OBJECTIVE: An antidepressant medication switch often follows a failed initial trial with selective serotonin reuptake inhibitors (SSRIs). When, for whom, and how often second-step response and remission occur are unclear, as is preferred second-step trial duration. As more treatments are approved for use following 2 failed "adequate" trials, researchers and clinicians require an evidence-based definition of "adequate." METHODS: Following citalopram in the randomized Sequenced Treatment Alternatives to Relieve Depression (STAR*D) clinical trial (which ran July 2001-September 2006), participants with score ≥ 11 on the 16-item Quick Inventory of Depressive Symptomatology-Self-Rated (QIDS-SR₁₆) were randomized to bupropion sustained release, sertraline, or venlafaxine extended release (up to 14 weeks). The QIDS-SR₁₆ defined response, remission, and no clinically meaningful benefit based on the modified intent-to-treat sample. RESULTS: About 80% of 438 participants completed ≥ 6 weeks of treatment with the switch medication. All treatments had comparable outcomes. Overall, 21% (91/438) remitted, 9% (40/438) responded without remission, and 58% (255/438) had no meaningful benefit. Half of the responses and two-thirds of remissions occurred after 6 weeks of treatment. Overall, 33% of responses (43/131) occurred after ≥ 9 weeks of treatment. No baseline features differentiated early from later responders or remitters. No early triage point was found, but those with at least 20% reduction from baseline in QIDS-SR₁₆ score around week 2 were 6 times more likely to respond or remit than those without this reduction. CONCLUSIONS: Following nonefficacy with an initial SSRI, only about 20% remit and more than half achieve no meaningful benefit with a second-step switch to another monoaminergic antidepressant. A 12-week trial duration seems necessary to capture as many second-step switch responders as possible. TRIAL REGISTRATION: ClinicalTrials.gov identifier: NCT00021528.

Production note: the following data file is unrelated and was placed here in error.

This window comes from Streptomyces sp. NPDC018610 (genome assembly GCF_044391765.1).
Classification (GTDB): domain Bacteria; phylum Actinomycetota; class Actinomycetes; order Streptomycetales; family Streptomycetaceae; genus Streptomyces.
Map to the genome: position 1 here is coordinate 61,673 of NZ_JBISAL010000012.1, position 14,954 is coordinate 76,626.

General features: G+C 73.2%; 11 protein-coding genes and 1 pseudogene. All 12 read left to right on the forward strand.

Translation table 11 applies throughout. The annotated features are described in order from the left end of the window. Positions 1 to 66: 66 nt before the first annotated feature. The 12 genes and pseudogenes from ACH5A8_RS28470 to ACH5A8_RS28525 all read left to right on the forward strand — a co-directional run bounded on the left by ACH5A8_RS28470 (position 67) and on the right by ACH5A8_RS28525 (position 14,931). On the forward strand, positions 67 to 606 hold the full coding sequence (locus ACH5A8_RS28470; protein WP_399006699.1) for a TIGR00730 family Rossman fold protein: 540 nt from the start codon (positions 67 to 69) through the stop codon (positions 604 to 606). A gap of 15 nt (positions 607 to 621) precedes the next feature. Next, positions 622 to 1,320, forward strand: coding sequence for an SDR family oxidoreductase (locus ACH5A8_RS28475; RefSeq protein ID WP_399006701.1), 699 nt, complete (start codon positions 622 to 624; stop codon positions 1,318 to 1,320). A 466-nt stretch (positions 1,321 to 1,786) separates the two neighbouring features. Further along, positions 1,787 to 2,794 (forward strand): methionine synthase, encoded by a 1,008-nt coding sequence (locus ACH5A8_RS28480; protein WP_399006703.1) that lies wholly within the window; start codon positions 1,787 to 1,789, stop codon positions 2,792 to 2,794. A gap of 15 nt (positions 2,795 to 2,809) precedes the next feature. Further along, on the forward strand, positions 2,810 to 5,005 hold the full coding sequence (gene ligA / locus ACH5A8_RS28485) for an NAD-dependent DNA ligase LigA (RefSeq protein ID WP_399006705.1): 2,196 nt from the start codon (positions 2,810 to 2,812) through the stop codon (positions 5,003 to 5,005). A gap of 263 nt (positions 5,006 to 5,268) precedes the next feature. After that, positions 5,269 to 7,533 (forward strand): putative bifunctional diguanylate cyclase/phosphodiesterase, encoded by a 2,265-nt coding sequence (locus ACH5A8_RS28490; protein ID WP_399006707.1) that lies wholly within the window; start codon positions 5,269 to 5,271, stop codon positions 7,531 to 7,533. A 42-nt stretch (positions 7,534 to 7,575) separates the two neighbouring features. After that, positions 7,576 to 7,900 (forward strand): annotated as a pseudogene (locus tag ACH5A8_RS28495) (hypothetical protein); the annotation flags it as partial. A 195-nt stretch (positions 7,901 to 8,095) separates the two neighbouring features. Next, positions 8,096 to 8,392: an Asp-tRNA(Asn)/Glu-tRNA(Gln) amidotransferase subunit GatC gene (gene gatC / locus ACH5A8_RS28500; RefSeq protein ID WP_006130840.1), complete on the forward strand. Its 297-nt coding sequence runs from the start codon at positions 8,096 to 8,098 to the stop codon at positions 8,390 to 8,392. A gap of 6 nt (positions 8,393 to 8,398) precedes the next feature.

ASJC Scopus subject areas
- Psychiatry and Mental health